Dole office to roll out digital benefits to north-west – 6 months early
Greater Manchester and Cheshire testing ground for universal credit
The government has announced plans to launch universal credit six months ahead of the national rollout in October 2013.
The scheme will go live in the Greater Manchester and Cheshire region in April 2013. The Department for Work and Pensions said that the early rollout of its new benefit system is expected to see up to 1,500 new universal credit claimants join the system across four areas - Tameside, Oldham, Wigan and Warrington - each month.
Announcing the plans, pensions secretary Iain Duncan Smith said: "By sweeping away the complexities of the current benefit system, universal credit will be simpler and more straightforward for people to claim and this early rollout marks a significant step in the delivery of our welfare reforms.
"The early introduction of universal credit demonstrates our ongoing commitment to transforming the welfare system and will improve the lives of millions of claimants by incentivising work and making work pay."
The department said that work will continue over the coming months to ensure that job centres, local authorities and employers in the Greater Manchester and Cheshire region are equipped to support the new service ahead of the early rollout in April next year.
Universal credit is set to be the government's first 'digital by default' service, and will replace its current benefit system. Around £2bn funding has been allocated over the government's spending review period for its implementation.
This article was originally published at Guardian Government Computing.
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Dear Anonymous Coward - whilst your heart is in the right place I feel that you are misinformed (possibly by the daily mail) the majority of benefit subscribers are law abiding folk trying to do the best during shit times. Fraud is down, money is seldom wasted. Aside from a few claw fisted cock jugglers that appear on Jeremy Kyle the system is in quite a good place. If you want to help though you can. Visit the community either with a charity or political party and see for yourself.
Part of the problem isn't the people on benefits but the system itself. It is a noble scheme trying to house them all under one roof. However i fear that the DWP and HMRC computer systems are too different between their many offices. I recall EDS (now HP) trying to tie them all together and failing due to the antiquated ham fisted approach to regional IT.
this is a fantastic policy
First off - the issue of identifying and stopping benefit fraud is completely seperate from how the benefits are applied for or calculated. So put that to one side.
Secondly, I think the argument about what level benefits are paid at is also completely seperate to this policy. There are arguments both ways on that one.
The main point here (as I understand it) is that under the current system if you are on benefits and want to get back into work, you can end up trapped because if you earn a very small amount/work a couple of hours you lose eligability to specific benefits which in total is more than your wage. Hey presto its not worth (or possible) to take the job.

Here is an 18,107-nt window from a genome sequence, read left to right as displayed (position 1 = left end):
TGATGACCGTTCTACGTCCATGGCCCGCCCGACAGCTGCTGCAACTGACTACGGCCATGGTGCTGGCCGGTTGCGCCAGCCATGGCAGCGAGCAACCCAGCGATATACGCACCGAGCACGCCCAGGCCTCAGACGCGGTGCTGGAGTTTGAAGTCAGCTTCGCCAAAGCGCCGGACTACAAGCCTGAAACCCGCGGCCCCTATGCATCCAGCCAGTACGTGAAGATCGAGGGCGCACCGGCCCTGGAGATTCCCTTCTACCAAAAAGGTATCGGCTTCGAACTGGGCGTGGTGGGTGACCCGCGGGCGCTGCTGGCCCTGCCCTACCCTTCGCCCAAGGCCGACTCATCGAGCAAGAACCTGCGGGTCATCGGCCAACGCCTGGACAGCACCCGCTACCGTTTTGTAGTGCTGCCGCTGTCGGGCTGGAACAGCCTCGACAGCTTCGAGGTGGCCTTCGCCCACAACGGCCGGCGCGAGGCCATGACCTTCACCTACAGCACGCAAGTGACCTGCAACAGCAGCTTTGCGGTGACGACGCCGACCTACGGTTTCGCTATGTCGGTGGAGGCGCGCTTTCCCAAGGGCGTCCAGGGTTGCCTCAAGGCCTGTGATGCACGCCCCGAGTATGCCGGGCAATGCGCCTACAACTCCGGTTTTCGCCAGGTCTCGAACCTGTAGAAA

By having a universal benefit you work out a base entitlement and then remove it in a tapered way as people start to earn - so it should be possible for someone on benefits to do say 8-10 hours a week if thats all they can find or as a bridge from long term unemployment.
How is that not a fantastic idea? The economics suddenly become "its always better to have a job"
Please dont confuse either fraud levels or even the level of benfit paid with what this is actually about.
For the AC...
Dear Ac as many have said you are wrong.
I agree there are some that scam the system and some that completly take the piss, I know I burnt off some Karma for a year and a half working in a bens office dealing with them. The vast majority do not actually fiddle the system though.
However there is something called the benefit trap this means that to come off of bens you need a certain wage to help keep you in the standard of living that you have been on.
Note this does not neccessarily have to be a high wage, I'd say some of the biggest problem comes from min wage and short hours (anything over 16.5 hrs is considered full time work). Once you factor in travel to work, rent, council tax you know have to pay, NHS, dentist then sudenly staying on benefts is actually just a logical descision versus say being a single male being offered 30hrs at min wage.
Raising the min wage is not really going to solve it because that hits employers, lowering benefits is not either because apart from that small subset the daily fail always reports on its probably fair to say that more people are on the breadline or finding themselves becoming indebted due to unemployement than buying luxury cars.
Personally I think the best way to solve it is to raise the chance of you being able to claim some help back. If you get a job but now when you sign off, you still get say 20% of your council tax covered, you can claim a bit of working tax credit and rent relief etc then it suddenly becomes more attractive to return to work, theres a point to know that the difference caused by working is a few extra quid in your pocket, rather than you being no better or actually worse off.
Yes that still means some money is coming from the taxpayer, however I would argue that its a lot less than what was being taken before, and the knock on effect of someone being employed also means that the goverment gets a bit of tax from the employers, from VAT on the working persons new purchases etc.
The system at the moment does not work unfortunately it seems most ways of fixing it are derivatated from what the headlines say rather than a realistic view of what actually is happening.